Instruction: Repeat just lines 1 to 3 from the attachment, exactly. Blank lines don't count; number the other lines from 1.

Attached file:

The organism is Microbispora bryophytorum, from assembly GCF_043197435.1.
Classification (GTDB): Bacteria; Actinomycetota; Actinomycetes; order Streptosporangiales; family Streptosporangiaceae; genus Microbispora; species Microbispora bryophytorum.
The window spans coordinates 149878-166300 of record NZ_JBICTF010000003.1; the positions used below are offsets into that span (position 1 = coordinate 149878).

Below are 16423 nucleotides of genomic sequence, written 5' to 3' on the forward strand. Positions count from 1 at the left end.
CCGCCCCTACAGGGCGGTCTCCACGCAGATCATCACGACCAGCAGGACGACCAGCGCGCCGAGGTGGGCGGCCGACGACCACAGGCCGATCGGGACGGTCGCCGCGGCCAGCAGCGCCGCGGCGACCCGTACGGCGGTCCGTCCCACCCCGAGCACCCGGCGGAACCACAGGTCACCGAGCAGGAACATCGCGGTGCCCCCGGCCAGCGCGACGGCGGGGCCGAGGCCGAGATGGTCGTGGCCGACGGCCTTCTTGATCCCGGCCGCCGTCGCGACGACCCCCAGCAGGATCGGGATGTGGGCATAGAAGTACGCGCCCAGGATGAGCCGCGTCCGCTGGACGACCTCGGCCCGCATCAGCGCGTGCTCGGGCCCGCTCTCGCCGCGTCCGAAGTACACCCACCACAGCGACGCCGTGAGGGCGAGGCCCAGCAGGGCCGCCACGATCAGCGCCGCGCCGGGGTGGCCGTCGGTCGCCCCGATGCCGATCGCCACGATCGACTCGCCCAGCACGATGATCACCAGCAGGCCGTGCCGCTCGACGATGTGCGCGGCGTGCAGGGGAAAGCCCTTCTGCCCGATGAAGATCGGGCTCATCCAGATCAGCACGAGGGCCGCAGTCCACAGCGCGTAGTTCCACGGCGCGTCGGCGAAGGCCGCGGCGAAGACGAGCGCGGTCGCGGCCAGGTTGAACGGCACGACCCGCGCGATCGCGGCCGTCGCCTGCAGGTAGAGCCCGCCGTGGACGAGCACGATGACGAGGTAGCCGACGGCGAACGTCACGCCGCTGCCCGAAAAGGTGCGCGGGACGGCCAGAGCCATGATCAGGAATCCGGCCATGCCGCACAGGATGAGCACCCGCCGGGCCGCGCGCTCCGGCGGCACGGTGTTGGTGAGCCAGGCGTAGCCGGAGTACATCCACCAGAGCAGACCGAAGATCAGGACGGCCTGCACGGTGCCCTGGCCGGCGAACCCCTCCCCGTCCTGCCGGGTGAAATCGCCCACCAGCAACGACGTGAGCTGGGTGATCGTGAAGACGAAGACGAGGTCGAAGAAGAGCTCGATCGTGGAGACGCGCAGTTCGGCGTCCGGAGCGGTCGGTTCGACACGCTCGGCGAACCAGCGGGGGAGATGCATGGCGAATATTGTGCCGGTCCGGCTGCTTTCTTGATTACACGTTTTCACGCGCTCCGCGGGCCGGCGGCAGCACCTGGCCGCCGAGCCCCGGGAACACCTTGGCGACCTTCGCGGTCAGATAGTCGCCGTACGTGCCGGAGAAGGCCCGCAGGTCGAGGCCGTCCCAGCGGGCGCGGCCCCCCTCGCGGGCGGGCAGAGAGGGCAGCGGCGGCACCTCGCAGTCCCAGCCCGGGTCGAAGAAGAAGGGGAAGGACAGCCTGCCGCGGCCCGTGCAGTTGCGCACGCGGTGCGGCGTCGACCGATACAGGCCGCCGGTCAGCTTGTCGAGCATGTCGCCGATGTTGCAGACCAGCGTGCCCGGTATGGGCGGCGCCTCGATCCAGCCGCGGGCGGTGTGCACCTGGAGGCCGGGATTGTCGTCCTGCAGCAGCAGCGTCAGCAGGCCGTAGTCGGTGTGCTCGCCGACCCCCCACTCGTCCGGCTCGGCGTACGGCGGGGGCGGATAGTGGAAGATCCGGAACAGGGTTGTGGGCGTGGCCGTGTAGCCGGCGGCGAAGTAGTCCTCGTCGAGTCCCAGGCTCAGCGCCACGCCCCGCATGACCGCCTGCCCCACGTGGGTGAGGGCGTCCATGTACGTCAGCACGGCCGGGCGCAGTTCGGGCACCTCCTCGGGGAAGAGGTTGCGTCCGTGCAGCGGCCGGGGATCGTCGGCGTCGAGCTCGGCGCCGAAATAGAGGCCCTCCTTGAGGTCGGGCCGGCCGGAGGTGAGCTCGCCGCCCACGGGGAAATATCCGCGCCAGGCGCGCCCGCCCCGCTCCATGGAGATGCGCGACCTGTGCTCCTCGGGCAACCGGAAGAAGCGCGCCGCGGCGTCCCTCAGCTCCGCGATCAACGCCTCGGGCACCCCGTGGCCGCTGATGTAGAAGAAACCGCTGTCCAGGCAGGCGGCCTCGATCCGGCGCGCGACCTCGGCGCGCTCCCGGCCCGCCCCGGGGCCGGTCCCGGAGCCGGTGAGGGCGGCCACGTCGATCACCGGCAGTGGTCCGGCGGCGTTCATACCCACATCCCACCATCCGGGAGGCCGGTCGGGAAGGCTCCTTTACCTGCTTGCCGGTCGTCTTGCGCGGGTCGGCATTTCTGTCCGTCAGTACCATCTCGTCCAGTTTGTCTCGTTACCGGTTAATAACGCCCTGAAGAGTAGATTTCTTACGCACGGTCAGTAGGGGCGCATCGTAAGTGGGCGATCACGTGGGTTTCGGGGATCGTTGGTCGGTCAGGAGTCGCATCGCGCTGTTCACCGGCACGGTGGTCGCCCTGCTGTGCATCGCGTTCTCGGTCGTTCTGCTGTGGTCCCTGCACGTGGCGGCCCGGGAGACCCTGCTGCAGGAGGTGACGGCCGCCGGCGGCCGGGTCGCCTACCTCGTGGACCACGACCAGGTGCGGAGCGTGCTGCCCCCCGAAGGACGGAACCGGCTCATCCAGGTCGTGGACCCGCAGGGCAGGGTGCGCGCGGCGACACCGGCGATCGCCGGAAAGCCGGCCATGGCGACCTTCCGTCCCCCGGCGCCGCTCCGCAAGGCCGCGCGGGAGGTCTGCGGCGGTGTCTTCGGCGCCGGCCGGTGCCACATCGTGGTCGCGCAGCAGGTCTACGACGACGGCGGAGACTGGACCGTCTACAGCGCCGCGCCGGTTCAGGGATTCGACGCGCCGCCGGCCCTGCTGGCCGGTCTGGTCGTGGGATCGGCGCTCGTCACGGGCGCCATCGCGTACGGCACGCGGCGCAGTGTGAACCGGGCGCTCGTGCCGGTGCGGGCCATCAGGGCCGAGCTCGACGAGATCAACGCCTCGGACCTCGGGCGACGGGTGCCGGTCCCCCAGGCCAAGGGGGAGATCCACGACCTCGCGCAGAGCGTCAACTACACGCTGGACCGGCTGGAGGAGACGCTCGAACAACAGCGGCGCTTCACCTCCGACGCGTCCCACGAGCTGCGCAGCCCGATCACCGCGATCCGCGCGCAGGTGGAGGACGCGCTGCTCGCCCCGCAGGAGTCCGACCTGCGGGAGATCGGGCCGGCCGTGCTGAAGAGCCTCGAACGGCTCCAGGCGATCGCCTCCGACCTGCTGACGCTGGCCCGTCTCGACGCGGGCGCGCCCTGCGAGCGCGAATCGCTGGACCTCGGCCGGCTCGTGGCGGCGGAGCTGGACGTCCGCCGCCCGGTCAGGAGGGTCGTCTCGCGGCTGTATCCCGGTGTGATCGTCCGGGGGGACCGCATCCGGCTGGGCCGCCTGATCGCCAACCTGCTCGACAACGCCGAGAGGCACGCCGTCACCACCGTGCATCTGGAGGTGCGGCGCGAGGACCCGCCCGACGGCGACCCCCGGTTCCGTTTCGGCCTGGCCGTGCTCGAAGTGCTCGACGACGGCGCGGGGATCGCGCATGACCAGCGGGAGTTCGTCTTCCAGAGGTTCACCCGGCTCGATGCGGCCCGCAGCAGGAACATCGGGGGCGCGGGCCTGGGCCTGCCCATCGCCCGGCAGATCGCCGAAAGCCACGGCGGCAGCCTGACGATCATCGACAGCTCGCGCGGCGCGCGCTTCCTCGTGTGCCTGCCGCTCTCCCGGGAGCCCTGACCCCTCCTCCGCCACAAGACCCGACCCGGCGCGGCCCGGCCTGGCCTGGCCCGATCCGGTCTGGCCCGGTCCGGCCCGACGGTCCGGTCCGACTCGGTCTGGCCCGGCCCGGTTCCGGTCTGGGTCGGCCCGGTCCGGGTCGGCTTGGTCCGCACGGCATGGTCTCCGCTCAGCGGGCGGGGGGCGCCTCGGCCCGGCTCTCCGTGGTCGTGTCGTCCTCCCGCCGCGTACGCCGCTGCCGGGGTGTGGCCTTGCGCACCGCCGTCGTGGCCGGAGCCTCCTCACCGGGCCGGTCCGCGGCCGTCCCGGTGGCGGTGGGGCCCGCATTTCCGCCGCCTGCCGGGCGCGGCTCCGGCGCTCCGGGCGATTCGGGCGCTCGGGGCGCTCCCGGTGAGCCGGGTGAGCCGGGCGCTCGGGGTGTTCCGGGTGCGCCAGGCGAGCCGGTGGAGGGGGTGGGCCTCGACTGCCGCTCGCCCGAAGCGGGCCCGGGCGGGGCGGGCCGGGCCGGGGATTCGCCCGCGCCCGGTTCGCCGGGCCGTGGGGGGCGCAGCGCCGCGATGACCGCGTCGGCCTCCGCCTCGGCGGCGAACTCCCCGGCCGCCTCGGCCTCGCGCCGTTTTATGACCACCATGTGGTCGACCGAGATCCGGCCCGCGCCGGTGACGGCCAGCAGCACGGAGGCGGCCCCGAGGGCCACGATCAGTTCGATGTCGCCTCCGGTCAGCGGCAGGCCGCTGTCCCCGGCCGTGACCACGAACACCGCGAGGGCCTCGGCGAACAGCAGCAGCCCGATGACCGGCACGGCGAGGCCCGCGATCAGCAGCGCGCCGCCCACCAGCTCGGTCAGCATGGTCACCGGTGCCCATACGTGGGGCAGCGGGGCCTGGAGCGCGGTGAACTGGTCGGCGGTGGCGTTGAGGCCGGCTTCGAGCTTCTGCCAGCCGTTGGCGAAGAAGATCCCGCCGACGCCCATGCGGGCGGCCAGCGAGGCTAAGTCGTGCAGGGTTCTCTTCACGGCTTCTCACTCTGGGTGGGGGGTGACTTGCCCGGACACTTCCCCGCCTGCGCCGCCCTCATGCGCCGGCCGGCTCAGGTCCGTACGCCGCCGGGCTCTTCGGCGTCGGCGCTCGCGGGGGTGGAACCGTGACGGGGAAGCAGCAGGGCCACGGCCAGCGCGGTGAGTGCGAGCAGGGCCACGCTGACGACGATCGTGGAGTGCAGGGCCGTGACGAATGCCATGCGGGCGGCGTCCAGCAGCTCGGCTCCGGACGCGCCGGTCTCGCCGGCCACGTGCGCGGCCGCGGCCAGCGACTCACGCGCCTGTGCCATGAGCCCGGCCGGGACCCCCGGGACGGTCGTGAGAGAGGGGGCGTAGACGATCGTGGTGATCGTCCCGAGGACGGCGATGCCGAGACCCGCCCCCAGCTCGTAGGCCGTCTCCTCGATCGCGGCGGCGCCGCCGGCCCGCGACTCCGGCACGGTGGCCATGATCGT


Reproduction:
The organism is Microbispora bryophytorum, from assembly GCF_043197435.1.
Classification (GTDB): Bacteria; Actinomycetota; Actinomycetes; order Streptosporangiales; family Streptosporangiaceae; genus Microbispora; species Microbispora bryophytorum.
The window spans coordinates 149878-166300 of record NZ_JBICTF010000003.1; the positions used below are offsets into that span (position 1 = coordinate 149878).